I went with 16-year-old Bernah, an S4 student, to her school’s “PTA” meeting. It was some school officials talking to a lot of parents/guardians at Alliance High School Nansana about fees, construction and other issues. We left the orphanage at 8 to walk to her school. I was under the assumption the meeting started at 9. Well, it didn’t start until past 10:30. We were handed agendas, and already we were a half hour behind schedule. We toured the school. Again, I was the only white person. One of the nice school officials came over to me midway through the tour. “Are you understanding the Luganda?” I looked at him with a smiling, “what do you think?” look. He started explaining in English. I learned about the flushing toilets and satellite TV. We got done with the tour. And this is what followed: kids singing anthems, a prayer, talking in Luganda, talking in English, talking in English, talking in Luganda, talking in English, talking in Luganda, talking in Luganda, FANTA!, talking in English, talking in English, pee, talking in Luganda, talking in English, talking in English, talking in Luganda, questions in Luganda and English, answers in Luganda and English, a prayer. And five and a half hours (no joke) after we arrived, we finally left. I beat 12 or 13 levels of Push Box, the one game on the cell phone Ruth is letting me use.
Kyran wanted to see the land Ruth bought to eventually build their own orphanage. She currently rents a compound and apparently the landlord is trying to sell it. I don’t know. Rental agreements over here really don’t exist, and whatever degree they do exist to is craptacular. So we went to the land and for the first time, I saw Africa like I envisioned Africa. It was not so far removed from the Wakiso distict, but you still felt like you were out in the country. Lots of trees, shabby little houses, people scattered about. After we arrived at the land, which ran from “that big mango tree over there to right about here,” I started taking some photographs (just wait a minute, patience is a virtue). As some of the neighboring children saw me taking pictures of a goat, they ran over to me. Oh, did I forget to mention goats and chickens are everywhere? Chickens just roam around, goats are usually tied to something or someone. I started photographing the kids and showing them the pictures. The kids in Nansana, which is much more of a town, swarm. All at one, a lot of them want whatever it is you have. Here, I knew the kids were limited. There were still quite a few, but I could handle it. Except one of the small boys couldn’t. I got my first pure response from a Ugandan child…absolute fear. Apparently, muzungus don’t make their way up to this plot of land too often and the poor boy was bawling as his friends were pushing him near me. I kept my distance and eventually got a wave goodbye from him, though when he realized at whom he was waving, he abruptly stopped.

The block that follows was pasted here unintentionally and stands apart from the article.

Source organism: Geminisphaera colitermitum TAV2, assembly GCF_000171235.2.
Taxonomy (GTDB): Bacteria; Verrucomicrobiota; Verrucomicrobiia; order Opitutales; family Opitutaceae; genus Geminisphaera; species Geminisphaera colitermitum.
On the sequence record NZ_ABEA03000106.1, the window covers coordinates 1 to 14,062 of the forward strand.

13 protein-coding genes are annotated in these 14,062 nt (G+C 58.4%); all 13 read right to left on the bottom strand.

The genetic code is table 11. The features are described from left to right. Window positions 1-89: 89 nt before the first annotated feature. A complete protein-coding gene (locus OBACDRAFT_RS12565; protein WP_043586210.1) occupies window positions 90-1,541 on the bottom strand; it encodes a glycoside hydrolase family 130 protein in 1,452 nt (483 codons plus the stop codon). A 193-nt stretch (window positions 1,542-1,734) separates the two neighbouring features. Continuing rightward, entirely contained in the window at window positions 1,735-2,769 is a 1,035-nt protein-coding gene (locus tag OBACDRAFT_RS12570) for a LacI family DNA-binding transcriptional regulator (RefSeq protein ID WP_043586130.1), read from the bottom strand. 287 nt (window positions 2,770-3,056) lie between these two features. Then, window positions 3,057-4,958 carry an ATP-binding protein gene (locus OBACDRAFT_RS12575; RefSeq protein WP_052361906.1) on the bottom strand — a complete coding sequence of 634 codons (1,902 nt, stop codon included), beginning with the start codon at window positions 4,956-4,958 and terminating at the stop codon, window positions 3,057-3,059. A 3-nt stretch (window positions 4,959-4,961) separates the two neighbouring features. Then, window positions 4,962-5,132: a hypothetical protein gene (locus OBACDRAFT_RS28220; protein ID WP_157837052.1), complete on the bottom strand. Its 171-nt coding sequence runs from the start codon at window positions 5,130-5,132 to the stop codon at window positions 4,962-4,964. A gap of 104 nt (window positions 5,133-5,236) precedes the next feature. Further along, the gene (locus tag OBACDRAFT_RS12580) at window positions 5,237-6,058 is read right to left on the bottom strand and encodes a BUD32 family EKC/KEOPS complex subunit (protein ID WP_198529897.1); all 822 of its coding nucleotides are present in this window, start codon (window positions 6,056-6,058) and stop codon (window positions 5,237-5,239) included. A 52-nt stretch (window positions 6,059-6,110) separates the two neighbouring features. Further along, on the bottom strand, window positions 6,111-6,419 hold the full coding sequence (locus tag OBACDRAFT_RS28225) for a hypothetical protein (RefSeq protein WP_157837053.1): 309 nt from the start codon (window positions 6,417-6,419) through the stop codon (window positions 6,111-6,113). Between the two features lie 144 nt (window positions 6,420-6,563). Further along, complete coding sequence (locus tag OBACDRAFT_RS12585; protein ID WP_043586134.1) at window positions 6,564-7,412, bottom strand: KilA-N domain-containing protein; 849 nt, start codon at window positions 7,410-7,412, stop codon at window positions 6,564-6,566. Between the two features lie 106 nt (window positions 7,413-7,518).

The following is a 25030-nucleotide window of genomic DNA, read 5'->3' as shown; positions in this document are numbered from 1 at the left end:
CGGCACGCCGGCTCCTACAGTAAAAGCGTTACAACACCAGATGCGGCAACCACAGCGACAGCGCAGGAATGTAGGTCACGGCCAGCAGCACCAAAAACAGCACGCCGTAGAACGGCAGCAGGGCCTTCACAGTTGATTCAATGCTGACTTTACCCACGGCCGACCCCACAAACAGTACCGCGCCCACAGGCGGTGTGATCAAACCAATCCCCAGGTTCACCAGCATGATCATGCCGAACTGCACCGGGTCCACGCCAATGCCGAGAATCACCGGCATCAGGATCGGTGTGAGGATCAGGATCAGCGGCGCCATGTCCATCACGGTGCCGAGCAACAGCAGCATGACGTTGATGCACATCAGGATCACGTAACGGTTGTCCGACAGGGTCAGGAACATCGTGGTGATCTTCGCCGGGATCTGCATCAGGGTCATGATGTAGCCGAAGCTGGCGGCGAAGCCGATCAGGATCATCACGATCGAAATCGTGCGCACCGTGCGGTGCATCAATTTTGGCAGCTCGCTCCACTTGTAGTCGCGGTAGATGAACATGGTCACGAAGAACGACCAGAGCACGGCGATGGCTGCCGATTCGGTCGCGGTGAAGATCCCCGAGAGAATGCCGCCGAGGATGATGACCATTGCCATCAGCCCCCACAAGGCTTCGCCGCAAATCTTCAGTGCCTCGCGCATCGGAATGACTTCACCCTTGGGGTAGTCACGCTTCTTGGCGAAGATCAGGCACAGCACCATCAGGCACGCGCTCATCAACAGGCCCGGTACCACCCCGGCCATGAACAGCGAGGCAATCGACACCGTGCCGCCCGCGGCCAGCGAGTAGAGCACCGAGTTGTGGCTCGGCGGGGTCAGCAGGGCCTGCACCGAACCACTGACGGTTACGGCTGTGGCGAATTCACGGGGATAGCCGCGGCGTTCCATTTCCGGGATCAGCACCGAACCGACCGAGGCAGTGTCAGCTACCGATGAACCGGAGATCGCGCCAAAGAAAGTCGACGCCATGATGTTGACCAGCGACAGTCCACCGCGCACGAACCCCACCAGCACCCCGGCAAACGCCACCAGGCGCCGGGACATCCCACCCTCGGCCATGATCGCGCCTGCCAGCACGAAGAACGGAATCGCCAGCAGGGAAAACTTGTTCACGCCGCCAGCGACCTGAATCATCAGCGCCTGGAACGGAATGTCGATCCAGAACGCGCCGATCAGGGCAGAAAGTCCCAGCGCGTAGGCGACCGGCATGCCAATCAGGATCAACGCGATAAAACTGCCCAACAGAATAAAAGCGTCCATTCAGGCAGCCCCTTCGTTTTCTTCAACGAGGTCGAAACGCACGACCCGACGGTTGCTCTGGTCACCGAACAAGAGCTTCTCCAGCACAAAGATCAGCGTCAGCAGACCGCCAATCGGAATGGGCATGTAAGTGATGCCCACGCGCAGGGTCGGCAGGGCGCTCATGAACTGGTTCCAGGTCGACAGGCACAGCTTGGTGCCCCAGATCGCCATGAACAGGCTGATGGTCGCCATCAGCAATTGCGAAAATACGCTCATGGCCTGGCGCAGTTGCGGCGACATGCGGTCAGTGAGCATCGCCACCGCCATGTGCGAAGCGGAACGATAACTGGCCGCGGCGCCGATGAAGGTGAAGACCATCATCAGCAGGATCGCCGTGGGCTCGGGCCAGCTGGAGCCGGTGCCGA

And that about sums up the adventures of my day.
I have a ton of pictures of the kids. Most of them are smiling somewhat forcefully. I caught three of them in act of a great expression, sorry this one is blurry. I don’t know their names, I’ll call them the Wakiso kids.
I love you and I miss you, but church with the children is in the morning. Hallelujah!
editor’s note: I like to think I’m fairly good with my English skills. Then I reread my posts and realize that sometimes I’m not as smart as I think. For example, the third sentence of this post said “I was wonder the assumption the meeting started at 9.” Nice.